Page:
Monday, March 23, 2015
Review: On the Clock (2015)
An easy way to sum up the growth of the National Football League is to look at the Draft - the selection process used by teams to pick college players.
Once upon a time, this procedure was done in a hotel ballroom, with little fanfare and hoopla. Now, the Draft has been staged at such places as Radio City Music Hall in New York, and it's going on the road to Chicago this year to spread the excitement.
What happened? Veteran football writers Barry Wilner and Ken Rappoport teamed up to tell some of the stories about the draft. "On the Clock" give the allotment procedure a quick once over.
The authors jump around quite a bit in their coverage after devoting the first chapter to the 2014 proceedings. Jay Berwanger is the answer to a couple of trivia questions - the first NFL draft choice, and the first Heisman Trophy winner. Berwanger turned down the pros because they didn't offer enough money. That hasn't been an issue for some time.
Bert Bell, the former commissioner of the league, gets credit for creating the draft. It was a revolutionary step at the time. Baseball essentially let any team sign anyone it wanted until the middle of the 1960s, something that certainly helped the New York Yankees plant the seeds that led to championships. Football spread out the wealth about 30 years before that, keeping the rich teams and poor teams on a more level playing field.
Still, the draft didn't begin to expand in interest until the early 1980s, when ESPN started televising the show. As the production values grew, the draft served as a bridge between college and pro football. The college fans were interested in seeing where their boys would go in the pros, and the pro fans treated the day like Christmas - teams knew they'd get something good, but they weren't sure what until they got to "open them." The broadcasts led to the rise of such analysts as Mel Kiper Jr.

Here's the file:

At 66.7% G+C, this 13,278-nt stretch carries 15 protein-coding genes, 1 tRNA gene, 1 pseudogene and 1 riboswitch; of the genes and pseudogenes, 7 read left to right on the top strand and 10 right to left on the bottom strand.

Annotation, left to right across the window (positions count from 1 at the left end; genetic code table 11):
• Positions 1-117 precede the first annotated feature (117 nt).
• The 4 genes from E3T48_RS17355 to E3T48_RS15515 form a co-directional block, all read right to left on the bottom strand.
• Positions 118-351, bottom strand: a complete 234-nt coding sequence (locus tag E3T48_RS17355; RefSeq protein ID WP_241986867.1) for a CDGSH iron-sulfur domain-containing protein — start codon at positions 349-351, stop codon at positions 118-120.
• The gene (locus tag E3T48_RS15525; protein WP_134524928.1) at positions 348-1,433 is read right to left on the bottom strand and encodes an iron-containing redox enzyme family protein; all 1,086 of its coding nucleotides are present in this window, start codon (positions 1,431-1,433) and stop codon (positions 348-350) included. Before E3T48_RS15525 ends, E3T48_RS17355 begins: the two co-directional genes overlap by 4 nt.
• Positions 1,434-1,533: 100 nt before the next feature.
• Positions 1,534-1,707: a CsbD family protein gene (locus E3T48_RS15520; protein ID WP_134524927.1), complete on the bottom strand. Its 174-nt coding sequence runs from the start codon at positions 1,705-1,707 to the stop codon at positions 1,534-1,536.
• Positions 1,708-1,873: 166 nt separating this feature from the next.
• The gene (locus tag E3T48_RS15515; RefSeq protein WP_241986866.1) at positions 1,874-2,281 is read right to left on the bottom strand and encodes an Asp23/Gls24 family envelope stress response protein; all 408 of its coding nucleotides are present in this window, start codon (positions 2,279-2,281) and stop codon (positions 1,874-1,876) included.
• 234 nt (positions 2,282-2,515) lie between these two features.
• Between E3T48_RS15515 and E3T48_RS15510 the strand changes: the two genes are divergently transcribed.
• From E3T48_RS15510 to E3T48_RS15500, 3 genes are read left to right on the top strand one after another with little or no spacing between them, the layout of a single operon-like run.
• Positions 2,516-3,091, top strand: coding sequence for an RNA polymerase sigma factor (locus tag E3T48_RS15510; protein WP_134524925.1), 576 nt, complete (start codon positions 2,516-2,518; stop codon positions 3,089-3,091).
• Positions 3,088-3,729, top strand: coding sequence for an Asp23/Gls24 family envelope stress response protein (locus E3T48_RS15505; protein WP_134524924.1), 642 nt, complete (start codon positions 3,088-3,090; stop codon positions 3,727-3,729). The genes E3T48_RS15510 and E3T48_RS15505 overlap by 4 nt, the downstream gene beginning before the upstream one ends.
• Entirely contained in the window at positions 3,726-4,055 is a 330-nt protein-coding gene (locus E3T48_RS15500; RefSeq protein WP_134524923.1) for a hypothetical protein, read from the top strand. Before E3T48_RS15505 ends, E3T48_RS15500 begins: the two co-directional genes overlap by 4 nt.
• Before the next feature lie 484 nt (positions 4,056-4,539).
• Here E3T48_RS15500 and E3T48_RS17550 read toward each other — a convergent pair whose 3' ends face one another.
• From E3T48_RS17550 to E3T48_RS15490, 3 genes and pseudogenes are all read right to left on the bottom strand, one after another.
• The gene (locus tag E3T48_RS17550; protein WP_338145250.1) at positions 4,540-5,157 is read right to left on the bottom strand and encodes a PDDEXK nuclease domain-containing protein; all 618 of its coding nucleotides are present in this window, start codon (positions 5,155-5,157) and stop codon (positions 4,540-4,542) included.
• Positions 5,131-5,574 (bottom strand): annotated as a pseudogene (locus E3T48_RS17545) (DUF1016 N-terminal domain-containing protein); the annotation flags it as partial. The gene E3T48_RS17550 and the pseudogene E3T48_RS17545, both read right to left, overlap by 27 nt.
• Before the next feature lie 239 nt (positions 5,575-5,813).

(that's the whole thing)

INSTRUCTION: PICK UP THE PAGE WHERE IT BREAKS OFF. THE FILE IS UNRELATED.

Wilner and Rappoport have a few other subjects to cover. There's the story about top draft picks who didn't wind up with their drafting team for one reason or another - Bo Jackson, John Elway, Eli Manning. The authors also pick a best pick and a bust pick for each team as well as the top five all-time draft choices by position - which is a lot like just picking something close to an all-time team, since just about everyone in the past 60 years has been drafted.
The material can be read in a couple of hours, and the authors know what they are talking about. Still, this feels like a very basic look at the subject. There aren't many "inside" stories on the teams and players. In fact, my guess is that most football fans will have at least a passing familiarity with the material that's covered here.
Those looking for a primer on this spring tradition could do worse that picking up a copy of "On the Clock." But it's probably going to have trouble finding an audience.
Learn more about this book from Amazon.com.
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